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It’s time for a Native American Studies program

| Tuesday, April 2, 2019

Perusing the list of University staff and students picked to form the committee advising administrators on the much-debated Columbus murals, I noticed that listed as committee chair on the Feb. 14 press release was the director of Italian and Dante Studies.

OK. Sure, I guess. I kept reading, looking for that corresponding “Yada Yada, Professor of Native American Studies.” Or “So and So, Member of the Pokagon Band of the Potawatomi.” Nada. Zilch.

I’m a relative newbie on campus, but I’ve been around long enough to know we are on Potawatomi land. The student senate passed a historic resolution in early March affirming this fact, declaring, “We acknowledge our presence on the traditional homelands of Native peoples particularly the Pokégnek Bodéwadmik/Pokagon Potawatomi, who have been using this land for education for thousands of years, and continue to do so.” An accompanying — and perhaps even more important — resolution called for Notre Dame to create a Native American Studies minor.

These gestures, along with the covering of the Columbus murals, are important. Marcus Winchester-Jones, president of the Native American Student Association and a member of the Pokagon Band, noted in an Observer op-ed last month that the land acknowledgment serves “as both a sign of respect to people who are still here, but also [as] an effective tool for those who do not know whose land they occupy.”  

But the question still stands: Why does a Catholic university with a $13.1 billion endowment on Potawatomi land not have a Native American Studies program?

Understanding the history and culture of Native people is vitally relevant to parsing current events. Witness the Trump administration’s attempt to completely eliminate the nearly $40 million fund tribal scholarship and education program in its proposed 2020 fiscal budget. Then there’s Sen. Elizabeth Warren — who I really like otherwise — and her DNA test publicity stunt last year, met with dismay by tribal community leaders nationwide and derision by conservatives. Last month, the President of Mexico asked the Catholic Church and Spain to apologize for the genocide of indigenous people, and the initial request and ensuing response (a cold-as-hell “no” from los Españoles) is still making headlines.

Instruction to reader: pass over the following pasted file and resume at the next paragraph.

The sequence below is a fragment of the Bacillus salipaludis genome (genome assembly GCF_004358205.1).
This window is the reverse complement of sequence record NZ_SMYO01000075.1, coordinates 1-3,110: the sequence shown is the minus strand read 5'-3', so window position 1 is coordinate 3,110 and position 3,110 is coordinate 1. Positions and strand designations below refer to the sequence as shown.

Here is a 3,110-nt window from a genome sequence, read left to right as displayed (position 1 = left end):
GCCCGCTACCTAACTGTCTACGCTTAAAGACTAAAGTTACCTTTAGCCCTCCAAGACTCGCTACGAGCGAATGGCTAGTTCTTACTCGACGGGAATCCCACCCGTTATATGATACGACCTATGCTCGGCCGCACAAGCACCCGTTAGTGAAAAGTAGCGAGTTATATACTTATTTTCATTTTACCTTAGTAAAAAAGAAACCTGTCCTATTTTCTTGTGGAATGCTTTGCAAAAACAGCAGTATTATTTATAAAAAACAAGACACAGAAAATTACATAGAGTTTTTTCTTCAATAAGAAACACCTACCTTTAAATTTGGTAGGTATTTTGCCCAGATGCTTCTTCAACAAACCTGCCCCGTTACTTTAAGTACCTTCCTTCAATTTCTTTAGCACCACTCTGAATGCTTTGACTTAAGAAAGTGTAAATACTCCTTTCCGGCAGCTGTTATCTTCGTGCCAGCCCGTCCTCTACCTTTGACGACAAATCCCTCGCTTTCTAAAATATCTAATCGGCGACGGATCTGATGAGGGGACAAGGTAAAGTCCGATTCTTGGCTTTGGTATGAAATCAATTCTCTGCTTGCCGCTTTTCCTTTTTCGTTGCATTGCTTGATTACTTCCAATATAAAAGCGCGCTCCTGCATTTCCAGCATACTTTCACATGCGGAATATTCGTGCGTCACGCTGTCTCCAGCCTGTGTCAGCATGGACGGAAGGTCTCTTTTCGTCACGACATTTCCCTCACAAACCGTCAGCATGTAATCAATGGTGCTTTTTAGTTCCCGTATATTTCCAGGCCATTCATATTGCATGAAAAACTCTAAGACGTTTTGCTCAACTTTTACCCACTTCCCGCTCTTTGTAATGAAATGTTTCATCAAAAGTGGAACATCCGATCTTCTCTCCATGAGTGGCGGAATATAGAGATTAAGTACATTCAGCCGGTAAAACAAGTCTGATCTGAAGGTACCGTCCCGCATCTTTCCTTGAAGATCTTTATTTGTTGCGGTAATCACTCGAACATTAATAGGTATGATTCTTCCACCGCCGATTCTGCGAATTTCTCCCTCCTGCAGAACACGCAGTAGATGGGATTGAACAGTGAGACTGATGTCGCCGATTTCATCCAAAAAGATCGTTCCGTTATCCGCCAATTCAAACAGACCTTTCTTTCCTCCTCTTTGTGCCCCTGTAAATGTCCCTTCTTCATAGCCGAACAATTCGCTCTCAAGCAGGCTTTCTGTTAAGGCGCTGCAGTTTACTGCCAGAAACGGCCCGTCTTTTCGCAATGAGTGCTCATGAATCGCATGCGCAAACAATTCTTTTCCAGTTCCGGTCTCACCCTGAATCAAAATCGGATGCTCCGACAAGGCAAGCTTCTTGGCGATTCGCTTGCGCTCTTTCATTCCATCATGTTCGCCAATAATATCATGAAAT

The absence of a Native American Studies program is especially jarring considering the fact that Notre Dame oversees the American Indian Catholic Schools Network, which supports underserved Catholic schools on seven reservations across the country.

Notre Dame’s very founding was based on the relationship between Fr. Stephen Theodore Badin, Fr. Edward Sorin and the local Potawatomi, who, under the leadership of Leopold Pokagon, had to adopt Catholicism in order to survive the westward push of white settler-colonials.

A November 2014 Observer editorial laments the fact that the Notre Dame community is “unaware of important interactions between its founders and local Native Americans.” Wouldn’t a Native American Studies program be a step in the right direction?

Given the past and present of the United States — and really all of the Americas — the study of Indigenous history and culture should be an essential part of any curriculum dealing with Catholicism, the environment, healthcare, politics, sociology, criminal justice and so on. Especially at this University, it should be an area of study in its own right, not something taught intermittently by a non-Native professor or in a once-in-a-blue-moon exhibit at the Snite. Notre Dame should recognize this history and create a Native American Studies program to fulfill its mission statement goal of cultivating in its students “a disciplined sensibility to the poverty, injustice and oppression that burden the lives of so many.” Especially when that injustice happened in its own backyard.

The views expressed in this column are those of the author and not necessarily those of The Observer.

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